César - Sans titre


750,00 € tax incl.

Technics Lithograph
Material Rives BFK Paper
Size 26,77" x 20,47" inchees

Original lithograph "Untitled"

Signed and numbered.

Edition of 100 copies.

On sale Artist proof.

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César (1921-1998) is a French artist, heir to the tradition of welded sculpture and inventor of new techniques. His work is sometimes summarized in a sort of paperboard, industrially reproduced (created in 1976) that every year on the podium brandish the personalities of French cinema.

Born of Tuscan parents in the Belle-de-Mai neighborhood in Marseille under the name of César Baldaccini, he began artistic studies at the age of fifteen. He entered the Ecole des Beaux-Arts in Marseille in 1935 and then entered the Ecole Nationale Superieure des Beaux-Arts in Paris in 1943. A period during which he worked the plaster before making his first sculptures in scrap metal. If he turns to inexpensive recovery materials for the sake of economy, he soon discovers, in metals, the place of expression of his creative power.

The spiritual son of Rodin and Giacometti, César met Picasso and Germaine Richier in Paris, and lived in the same house as Alberto Giacometti in the Saint-Germain-des-Prés district. These encounters have a major influence on the beginnings of his artistic creation. César is also inspired by the work of Brancusi, Pablo Gargallo and Julio Gonzales.

His assemblages of metal scraps gave rise to a disturbing bestiary, bat, shredded chickens, carapace tortoises and fish eaten up to the ridge have allowed him to propose his own very expressive versions of the human figure. In 1954, he obtained the "Prix des Trois Arts" from the Ecole Nationale Supérieure des Beaux-Arts in Paris for a sculpture representing a fish of 3.40 meters in length. In 1956 he took part in the Venice Biennale.

At the same time, his research led him to the invention of more audacious creative techniques, with first of all the "compressions" of automobile bodies. He discovered this technique in 1958, while rummaging at a scrap dealer in Gennevilliers. Using a hydraulic press, he compresses cars and exposes them to the public like sculptures. This act of appropriation, is launched as a challenge to the consumer society, besides its "Compressions" make scandal to the saloon of May of 1960.

He then created the Polyurethane "Expansions" from 1965, in his hands, the liquid resin spreads out horizontally, swells, creases, starts to assault the vacuum it molds. The "Expansions" are available in bronze variations. This year is also the year when the artist creates one of his most famous pieces: his Thumb, 1.85m high, often reproduced since. The one that was installed in 1994 in the district of the Defense is 12 meters high. To create these pieces, he uses an "enlarger" and synthetic resin for molding, starting from the idea of ​​the hand, it arrives at the "Thumb". His Impressions divide the criticism and oppose on the one hand the supporters of the "classical" vocations and on the other hand the defenders of the "avant-garde" creations of the sculptor.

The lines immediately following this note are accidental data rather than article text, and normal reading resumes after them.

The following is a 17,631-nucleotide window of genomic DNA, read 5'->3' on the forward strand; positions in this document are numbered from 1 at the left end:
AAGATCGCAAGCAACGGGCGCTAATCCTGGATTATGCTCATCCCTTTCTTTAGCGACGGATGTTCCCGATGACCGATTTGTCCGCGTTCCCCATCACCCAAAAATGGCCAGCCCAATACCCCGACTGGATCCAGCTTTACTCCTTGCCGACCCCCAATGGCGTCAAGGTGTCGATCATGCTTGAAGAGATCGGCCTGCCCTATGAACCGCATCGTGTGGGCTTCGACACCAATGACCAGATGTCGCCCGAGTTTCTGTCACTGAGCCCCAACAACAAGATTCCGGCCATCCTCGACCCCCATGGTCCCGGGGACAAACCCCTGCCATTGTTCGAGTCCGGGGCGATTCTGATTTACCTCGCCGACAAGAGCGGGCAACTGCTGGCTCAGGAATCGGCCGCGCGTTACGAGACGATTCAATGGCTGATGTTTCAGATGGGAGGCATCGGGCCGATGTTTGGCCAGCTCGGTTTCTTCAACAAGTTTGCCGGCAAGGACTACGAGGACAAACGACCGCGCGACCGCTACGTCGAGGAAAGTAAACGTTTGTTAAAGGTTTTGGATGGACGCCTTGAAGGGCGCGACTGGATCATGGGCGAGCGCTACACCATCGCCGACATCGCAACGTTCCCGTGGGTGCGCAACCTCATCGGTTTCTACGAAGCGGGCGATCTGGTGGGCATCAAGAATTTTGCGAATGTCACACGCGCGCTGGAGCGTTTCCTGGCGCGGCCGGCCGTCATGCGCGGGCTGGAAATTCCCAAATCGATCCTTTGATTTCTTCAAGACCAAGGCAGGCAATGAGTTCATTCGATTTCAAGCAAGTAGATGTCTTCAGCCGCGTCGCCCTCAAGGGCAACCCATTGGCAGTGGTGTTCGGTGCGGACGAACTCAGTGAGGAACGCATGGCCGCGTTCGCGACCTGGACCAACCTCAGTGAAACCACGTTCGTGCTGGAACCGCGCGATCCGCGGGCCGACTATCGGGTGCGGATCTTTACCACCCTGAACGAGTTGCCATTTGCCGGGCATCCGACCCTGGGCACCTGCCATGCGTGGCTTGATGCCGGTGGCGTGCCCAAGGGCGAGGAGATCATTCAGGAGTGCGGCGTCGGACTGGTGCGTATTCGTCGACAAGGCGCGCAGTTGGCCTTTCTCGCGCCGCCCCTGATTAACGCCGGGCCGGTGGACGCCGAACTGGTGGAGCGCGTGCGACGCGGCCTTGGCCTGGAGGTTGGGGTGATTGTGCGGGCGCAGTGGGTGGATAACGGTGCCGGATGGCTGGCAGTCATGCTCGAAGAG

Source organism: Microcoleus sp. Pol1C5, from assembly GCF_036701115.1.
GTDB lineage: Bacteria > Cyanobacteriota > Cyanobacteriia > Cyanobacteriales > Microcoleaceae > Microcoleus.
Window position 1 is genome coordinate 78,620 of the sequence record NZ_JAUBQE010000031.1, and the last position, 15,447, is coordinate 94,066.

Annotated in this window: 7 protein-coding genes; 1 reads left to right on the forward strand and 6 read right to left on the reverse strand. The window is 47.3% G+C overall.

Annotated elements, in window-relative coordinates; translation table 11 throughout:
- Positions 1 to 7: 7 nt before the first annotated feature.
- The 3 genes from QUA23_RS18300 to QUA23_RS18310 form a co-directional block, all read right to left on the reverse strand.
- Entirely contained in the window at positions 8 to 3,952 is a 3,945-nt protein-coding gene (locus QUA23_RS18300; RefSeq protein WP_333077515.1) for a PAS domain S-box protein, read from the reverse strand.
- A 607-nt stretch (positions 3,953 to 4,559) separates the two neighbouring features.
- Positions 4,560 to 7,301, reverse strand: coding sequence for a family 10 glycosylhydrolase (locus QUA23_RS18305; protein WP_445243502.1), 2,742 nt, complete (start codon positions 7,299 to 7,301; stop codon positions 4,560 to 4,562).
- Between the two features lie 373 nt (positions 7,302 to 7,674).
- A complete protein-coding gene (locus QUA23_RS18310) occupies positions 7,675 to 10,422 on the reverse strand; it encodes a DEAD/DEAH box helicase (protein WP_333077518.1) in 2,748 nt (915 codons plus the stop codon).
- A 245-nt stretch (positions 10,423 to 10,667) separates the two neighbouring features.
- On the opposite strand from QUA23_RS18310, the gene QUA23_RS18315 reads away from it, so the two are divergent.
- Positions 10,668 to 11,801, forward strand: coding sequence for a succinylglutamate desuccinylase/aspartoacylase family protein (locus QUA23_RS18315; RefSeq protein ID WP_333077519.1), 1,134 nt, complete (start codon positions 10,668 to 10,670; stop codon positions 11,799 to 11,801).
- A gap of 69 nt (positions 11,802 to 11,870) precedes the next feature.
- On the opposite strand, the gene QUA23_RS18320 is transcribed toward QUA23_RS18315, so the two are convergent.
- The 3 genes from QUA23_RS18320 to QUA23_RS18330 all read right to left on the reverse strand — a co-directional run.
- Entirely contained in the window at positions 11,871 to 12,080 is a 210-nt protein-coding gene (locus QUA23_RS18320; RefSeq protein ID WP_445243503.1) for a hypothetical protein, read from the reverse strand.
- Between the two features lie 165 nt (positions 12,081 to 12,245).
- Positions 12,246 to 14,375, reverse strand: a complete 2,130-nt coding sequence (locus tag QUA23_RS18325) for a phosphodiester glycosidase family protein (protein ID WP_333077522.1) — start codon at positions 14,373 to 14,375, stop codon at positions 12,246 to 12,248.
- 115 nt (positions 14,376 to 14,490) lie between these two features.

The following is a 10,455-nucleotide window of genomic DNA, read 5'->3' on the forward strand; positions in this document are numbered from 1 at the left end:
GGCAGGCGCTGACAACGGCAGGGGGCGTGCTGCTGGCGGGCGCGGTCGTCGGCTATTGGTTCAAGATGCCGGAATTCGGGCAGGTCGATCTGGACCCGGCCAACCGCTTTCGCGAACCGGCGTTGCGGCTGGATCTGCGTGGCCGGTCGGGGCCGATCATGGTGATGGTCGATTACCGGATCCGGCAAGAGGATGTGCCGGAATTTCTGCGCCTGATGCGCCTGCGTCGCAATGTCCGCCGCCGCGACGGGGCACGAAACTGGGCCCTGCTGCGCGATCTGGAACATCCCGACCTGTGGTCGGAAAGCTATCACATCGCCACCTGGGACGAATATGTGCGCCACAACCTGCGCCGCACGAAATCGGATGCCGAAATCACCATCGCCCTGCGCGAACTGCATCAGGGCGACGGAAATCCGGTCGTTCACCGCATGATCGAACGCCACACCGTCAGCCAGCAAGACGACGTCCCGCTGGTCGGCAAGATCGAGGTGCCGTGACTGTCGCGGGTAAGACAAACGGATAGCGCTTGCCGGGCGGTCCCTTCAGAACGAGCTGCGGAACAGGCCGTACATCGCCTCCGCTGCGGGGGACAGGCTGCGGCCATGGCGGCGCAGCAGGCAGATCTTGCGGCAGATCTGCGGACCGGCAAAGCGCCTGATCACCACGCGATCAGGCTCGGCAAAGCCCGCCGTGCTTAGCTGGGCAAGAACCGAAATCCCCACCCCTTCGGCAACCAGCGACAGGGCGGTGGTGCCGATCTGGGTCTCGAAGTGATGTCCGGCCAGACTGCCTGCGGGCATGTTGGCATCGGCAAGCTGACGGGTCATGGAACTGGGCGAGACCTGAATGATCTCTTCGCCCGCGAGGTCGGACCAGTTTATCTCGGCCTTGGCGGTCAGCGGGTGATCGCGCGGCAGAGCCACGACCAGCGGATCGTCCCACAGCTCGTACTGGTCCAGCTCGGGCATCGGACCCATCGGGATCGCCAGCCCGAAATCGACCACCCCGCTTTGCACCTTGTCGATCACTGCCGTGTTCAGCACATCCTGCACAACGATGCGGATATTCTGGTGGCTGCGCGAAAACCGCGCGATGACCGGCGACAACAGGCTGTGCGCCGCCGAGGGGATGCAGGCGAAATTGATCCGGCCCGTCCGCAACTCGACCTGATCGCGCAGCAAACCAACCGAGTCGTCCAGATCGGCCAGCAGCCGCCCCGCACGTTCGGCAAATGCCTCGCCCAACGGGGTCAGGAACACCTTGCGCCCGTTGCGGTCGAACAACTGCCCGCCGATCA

In 1970, he created the Fist, a monumental sculpture of 7 tons in polished stainless steel cast iron, installed in the place d'armes at the Lycée Militaire de Saint-Cyr. In 1983, he began his Centaure in tribute to Picasso, a sculpture of 4.70 meters high, completed two years later. The sculpture is installed at the crossroads of the Red Cross in Paris. Also in 1983, César realized his Hommage à Eiffel for the Fondation Cartier in Jouy-en-Josas.

Through the Compressions, Human Footprints and Expansions, César challenges the canons of traditional sculpture. The use of hydraulic press, expanded polyurethane and impression allows it to appropriate the real directly, reducing its manual intervention. Marking César's fascination with the aesthetics of industrial waste, these works have made him one of the major representatives of the New Realism in France (Yves Klein, Arman, Jacques Villeglé and Raymond Hains). From the eighties, however, the artist returned to a more traditional and deliberately aesthetic sculpture. César receives on July 27, 1988 the Prix Rodin.

At the great retrospective exhibition devoted to him by the National Gallery of Jeu-de-Paume in Paris in the summer of 1997, César finally exhibited his "Great Blind Self-portraits" and his "Vanities". Their naked faces behind iron gangue arise with pride in the face of death, giving him humbly deed of all the bells, bits of ribbons and tarnished medals hanging from their skulls. César ends his career with this series of portraits and self-portraits, face to face marking with death.

On December 6, 1998, César died at his home, rue de Grenelle in Paris, at the age of 77 years. Many posthumous tributes, including those of President Jacques Chirac, politicians, the world of the arts, and the general public. The Cartier Foundation presents a major exhibition devoted to the artist César, ten years after its disappearance (from July 8 to October 26, 2008). A major artist of the twentieth century, he defined himself as an "absolute autodidact."

"With my experience, my age - I am in my seventieth year - I do not want to have any illusions about myself, when I come from where I come from, I am constantly in doubt. I do not know that I hold the truth There is no single truth I understand everyone, perhaps because I am not a con, including intellectuals, even if they give me from time to time But if they have heads bigger than mine, it's only in front, no profile ... "César.

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